Gearset Simpson Planetary
Weight 270 lbs w/ torque converter
Case Aluminum
No. of Forward Gears 4
Lockout Clutch Yes
Gear Ratios 1st Gear - 2.71:1
2nd Gear - 1.54:1
3rd Gear - 1.00:1
4th Gear - 0.71:1
Fluid Capacity 18 quarts w/ Mercon V
Speedometer Cable drive (pre-1992)
Electronic (1992 - 1998)
Overdrive Yes
Bolt Patterns Various
Transmission Filter YC3Z-7A098-BA

The Common Problems With the E40D

While the E40D is a widespread transmission for classic truck restorers, it is prone to some issues.

Faulty Torque Converter

Because the transmission was more extensive than its predecessor, the company needed ways to save production costs. The designers turned their attention to the torque converter, and instead of strengthening it for the new gearset, they continued to use many of the same components from the C6. Ford owners discovered the fragility of these OEM parts as lockup clutches burned up or froze.

As you can imagine, this frustrated many owners, who hated it when their trucks would stop running. This issue occurs with trucks with higher mileage, so often, the repair was not covered under warranty.

Solution: Many early torque converters require upgraded lockup clutches to ensure proper functionality. They failed to strengthen it for the new gearset, often connecting them to a separate solenoid with wires that often lost their connections. Since Ford

Leaking Valve Body

When Ford designed the E40D, one of the components that required a complete overhaul was the valve body (extra space was needed for the addition of the fourth gear and lockup clutch). Unfortunately, the factory-installed valve bodies were prone to leakage at specific stress points.

Customers found their trucks shifting poorly or utterly unresponsive due to line pressure issues with the pressure regulator valves.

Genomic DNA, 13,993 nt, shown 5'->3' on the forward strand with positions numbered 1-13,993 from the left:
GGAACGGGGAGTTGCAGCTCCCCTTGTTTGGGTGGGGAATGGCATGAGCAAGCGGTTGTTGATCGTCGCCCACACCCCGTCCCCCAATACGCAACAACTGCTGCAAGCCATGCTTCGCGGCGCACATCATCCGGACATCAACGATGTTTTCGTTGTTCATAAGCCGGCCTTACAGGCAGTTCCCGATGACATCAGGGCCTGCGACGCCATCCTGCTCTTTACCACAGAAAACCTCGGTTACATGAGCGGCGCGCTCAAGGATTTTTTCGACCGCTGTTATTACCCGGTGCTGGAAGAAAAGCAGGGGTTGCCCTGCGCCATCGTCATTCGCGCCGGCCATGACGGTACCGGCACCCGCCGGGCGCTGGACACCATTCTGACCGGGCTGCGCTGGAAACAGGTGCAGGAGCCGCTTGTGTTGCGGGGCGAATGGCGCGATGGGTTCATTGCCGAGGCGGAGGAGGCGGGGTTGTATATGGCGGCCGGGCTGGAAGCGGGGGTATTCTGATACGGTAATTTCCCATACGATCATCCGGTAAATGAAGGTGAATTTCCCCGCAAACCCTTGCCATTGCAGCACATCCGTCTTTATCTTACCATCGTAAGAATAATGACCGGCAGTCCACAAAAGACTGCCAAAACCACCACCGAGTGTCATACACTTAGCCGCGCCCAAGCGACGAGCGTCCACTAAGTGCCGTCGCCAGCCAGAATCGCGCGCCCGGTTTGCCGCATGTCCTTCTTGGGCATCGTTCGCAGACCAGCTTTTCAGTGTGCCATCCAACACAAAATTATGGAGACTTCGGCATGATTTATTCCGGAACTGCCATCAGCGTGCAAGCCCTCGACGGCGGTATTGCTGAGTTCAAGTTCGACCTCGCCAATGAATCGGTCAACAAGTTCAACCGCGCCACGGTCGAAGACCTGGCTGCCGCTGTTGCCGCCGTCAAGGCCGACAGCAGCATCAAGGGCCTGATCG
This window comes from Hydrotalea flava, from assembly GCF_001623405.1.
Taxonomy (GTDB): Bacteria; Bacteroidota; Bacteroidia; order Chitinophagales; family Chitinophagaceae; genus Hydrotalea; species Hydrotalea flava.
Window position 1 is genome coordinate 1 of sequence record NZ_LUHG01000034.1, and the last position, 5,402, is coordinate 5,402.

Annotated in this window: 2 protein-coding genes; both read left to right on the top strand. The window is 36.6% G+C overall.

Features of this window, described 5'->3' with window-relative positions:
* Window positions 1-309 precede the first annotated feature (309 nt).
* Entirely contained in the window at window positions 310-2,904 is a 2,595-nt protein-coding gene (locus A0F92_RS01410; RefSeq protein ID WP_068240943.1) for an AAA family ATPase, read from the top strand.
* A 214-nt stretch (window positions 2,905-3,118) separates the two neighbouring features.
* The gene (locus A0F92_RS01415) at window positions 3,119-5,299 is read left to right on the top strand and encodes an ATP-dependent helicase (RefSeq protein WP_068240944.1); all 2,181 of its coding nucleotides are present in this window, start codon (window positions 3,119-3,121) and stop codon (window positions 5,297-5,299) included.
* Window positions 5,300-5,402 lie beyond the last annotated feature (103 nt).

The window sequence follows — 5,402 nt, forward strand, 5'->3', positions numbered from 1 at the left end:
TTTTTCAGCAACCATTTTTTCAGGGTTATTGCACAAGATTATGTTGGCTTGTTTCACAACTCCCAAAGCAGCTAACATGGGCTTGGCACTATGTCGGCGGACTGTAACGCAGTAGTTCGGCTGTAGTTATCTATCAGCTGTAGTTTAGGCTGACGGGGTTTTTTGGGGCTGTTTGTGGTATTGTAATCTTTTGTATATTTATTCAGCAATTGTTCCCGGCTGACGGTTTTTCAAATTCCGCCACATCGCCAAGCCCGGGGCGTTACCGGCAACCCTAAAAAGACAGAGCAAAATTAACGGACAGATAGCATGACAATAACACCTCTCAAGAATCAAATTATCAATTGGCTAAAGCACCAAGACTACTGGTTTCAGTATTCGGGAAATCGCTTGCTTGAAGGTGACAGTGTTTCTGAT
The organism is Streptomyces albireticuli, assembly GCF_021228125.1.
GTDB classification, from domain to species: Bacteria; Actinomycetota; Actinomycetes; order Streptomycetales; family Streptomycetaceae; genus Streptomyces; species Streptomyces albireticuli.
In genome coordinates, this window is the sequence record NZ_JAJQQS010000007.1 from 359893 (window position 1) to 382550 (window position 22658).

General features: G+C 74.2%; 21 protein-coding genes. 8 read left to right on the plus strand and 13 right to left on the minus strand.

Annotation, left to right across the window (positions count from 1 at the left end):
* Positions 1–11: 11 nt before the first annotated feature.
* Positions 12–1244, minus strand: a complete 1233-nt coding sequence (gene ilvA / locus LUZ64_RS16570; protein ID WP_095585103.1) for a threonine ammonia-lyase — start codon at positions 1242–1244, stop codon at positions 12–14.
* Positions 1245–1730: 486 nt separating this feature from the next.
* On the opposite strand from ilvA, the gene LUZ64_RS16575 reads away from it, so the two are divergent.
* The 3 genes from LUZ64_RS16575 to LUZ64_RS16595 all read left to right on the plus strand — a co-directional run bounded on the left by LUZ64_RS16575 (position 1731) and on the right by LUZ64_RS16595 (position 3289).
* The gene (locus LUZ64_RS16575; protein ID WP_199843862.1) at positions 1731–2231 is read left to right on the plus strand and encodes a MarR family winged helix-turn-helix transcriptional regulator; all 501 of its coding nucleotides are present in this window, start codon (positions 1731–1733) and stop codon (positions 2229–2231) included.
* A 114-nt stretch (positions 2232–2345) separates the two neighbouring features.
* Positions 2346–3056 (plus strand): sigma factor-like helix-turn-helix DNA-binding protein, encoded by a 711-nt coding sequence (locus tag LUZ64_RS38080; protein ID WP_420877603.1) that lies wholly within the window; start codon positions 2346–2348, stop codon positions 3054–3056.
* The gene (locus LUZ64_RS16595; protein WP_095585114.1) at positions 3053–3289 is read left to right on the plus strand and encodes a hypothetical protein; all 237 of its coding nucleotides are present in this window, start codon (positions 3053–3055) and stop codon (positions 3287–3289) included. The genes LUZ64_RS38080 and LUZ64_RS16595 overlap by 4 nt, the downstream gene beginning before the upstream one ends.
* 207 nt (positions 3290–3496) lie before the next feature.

The biggest issue for the valve body was that it was made of aluminum, which tended to warp under high heat. Since many of these problems occurred at low mileage, many owners felt discouraged that they had to bring their trucks into the shop after having just bought them.

Solution: Many aftermarket units are machined to completely seal the valve body. If you are restoring a classic truck with the OEM valve body, and find that the truck is shifting poorly, check for leaks underneath and replace the valve body with a newer unit.

Cracked/Broken Output Shaft

Since the E40D was a transmission with overdrive, the transmission was forced to endure extensive pressure during times. While the overdrive was helpful in saving fuel at higher speeds, it couldn’t hold up under towing pressure. Many owners found that the output shaft was taxed too much and could overheat, crack or fail.

The worst time to experience transmission failures is cruising down the highway with a camper or boat in tow. Truck owners were exasperated with Ford for the faulty design and let their voices be heard. (Some later units have strengthened shafts designed to mitigate this issue).